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What to use on windows, ceilings and for cladding

Words:
Daniel Leon

Charred timber, anodised bronze steel and birch plywood are three specification favourites of Daniel Leon, director at Square Feet Architects

ANODISED BRONZE STEEL
We incorporated anodised bronze steel from JFAN in the windows, eaves and coping trims at Thurlow Road, our Hampstead-based family home project. The material was used to create Portuguese Bronze windows, which provides a stunning visual warmth to the home. Anodizing the bronze helps to keep it from cracking, breaking or chipping,  especially when it is exposed to the elements for a length of time. This material is fantastic to ensure high quality aesthetics while ensuring essential durability, which makes it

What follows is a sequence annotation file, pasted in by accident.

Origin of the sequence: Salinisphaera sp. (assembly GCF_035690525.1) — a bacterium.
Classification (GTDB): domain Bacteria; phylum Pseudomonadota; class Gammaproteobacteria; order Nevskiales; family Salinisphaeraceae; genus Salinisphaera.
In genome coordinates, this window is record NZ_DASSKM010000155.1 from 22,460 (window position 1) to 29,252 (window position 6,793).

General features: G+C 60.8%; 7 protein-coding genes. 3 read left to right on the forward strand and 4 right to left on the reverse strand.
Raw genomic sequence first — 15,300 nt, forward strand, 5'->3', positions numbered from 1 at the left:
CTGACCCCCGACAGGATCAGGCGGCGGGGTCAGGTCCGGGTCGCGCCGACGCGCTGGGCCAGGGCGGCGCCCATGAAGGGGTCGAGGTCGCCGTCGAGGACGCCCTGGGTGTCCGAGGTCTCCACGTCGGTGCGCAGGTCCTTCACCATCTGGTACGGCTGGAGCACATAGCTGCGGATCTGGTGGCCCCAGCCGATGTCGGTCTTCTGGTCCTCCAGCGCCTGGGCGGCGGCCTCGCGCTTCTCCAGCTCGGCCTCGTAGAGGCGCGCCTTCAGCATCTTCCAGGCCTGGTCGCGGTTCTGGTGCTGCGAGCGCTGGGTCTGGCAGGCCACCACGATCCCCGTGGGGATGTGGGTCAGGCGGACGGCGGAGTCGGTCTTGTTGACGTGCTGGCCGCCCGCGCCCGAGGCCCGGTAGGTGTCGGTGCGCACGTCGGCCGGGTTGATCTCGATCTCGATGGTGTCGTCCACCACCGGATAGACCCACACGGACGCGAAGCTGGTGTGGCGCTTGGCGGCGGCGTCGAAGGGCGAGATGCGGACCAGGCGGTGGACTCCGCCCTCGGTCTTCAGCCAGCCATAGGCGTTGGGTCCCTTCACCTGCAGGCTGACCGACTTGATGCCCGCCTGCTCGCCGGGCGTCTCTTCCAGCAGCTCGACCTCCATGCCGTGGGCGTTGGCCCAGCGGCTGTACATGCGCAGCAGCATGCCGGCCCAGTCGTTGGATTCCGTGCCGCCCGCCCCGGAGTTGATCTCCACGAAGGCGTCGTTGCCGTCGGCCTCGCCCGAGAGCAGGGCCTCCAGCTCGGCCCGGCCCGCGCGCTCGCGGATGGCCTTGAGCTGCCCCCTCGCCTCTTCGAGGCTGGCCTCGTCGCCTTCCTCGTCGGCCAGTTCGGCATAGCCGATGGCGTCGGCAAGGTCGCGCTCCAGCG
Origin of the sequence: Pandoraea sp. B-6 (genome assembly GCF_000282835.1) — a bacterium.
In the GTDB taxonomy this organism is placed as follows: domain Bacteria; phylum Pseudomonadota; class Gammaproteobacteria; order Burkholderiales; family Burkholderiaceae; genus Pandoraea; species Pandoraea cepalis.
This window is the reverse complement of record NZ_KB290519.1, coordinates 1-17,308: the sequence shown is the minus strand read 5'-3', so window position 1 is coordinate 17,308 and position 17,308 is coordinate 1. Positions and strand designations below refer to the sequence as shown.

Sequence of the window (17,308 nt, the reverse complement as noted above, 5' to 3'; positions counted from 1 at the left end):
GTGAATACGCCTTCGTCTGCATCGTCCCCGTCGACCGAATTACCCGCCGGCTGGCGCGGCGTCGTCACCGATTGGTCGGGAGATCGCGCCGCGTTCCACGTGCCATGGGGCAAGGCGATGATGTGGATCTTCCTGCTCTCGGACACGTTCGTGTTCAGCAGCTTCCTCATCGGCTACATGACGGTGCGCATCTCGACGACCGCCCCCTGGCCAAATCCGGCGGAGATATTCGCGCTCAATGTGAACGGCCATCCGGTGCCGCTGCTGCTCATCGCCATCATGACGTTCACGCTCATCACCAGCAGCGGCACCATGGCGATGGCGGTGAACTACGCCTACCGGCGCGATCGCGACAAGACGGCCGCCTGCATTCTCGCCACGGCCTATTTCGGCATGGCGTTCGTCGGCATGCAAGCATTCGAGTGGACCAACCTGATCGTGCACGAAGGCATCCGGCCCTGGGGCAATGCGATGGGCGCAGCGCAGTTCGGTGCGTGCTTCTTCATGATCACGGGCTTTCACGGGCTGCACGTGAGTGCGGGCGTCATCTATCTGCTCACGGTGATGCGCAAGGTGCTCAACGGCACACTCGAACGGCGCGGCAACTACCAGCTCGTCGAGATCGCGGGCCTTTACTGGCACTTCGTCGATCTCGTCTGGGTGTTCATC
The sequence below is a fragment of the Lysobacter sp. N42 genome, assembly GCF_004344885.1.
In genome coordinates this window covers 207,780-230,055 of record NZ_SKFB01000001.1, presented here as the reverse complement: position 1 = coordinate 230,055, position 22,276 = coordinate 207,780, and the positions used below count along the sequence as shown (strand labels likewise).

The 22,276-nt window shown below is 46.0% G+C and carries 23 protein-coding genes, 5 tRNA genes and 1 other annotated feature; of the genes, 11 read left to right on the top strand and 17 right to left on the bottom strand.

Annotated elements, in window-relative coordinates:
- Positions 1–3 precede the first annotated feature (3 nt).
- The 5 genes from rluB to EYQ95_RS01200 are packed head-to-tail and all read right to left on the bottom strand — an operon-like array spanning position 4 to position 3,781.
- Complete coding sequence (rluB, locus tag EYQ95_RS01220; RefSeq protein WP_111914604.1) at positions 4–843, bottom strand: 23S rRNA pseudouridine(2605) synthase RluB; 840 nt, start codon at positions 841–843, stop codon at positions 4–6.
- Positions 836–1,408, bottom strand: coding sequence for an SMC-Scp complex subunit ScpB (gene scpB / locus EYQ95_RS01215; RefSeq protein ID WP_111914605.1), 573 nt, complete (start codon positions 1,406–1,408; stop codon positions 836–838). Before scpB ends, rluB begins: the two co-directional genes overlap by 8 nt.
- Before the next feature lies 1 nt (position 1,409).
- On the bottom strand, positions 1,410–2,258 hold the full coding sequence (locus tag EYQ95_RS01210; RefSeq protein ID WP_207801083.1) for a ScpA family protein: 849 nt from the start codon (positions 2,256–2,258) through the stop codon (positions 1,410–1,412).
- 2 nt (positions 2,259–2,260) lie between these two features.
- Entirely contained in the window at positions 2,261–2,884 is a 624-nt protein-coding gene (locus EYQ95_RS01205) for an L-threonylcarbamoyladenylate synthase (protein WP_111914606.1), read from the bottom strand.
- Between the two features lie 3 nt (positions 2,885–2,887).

fantastic for windows.

CHARRED TIMBER CLADDING
What I particularly enjoy about charred timber is how beautifully it weathers, adding visual warmth and texture. We used it on our Thurlow Road scheme, as it contrasts with a modern and angular form. The technique originates from 18th century Japan – timber cladding boards are charred using a torch or open flame, creating wood preservation
and durability, and becoming increasingly weather resistant. Thurlow Road features larch cladding, which is valued for its tough, waterproof and durable qualities, protecting the home against the elements in an aesthetically pleasing way.

BIRCH PLYWOOD STRIP
Plywood is incredibly versatile, which makes it my go-to material when it comes to high-quality, high-strength sheet material. We often use 25mm by 25mm strips of stained birch faced ply on residential projects, particularly ceilings, using 10mm gaps with black backing board. Birch comes with a smooth finish, ensuring that the end product is elegant, yet has guaranteed strength and stability. This is due to how the material is crafted, gluing layers of birch together using resin. Aside from these qualities, I particularly like to use birch as it is a fast-growing species, ensuring there is no disruption of biodiversity when the birch is felled.

Daniel Leon is director at Square Feet Architects

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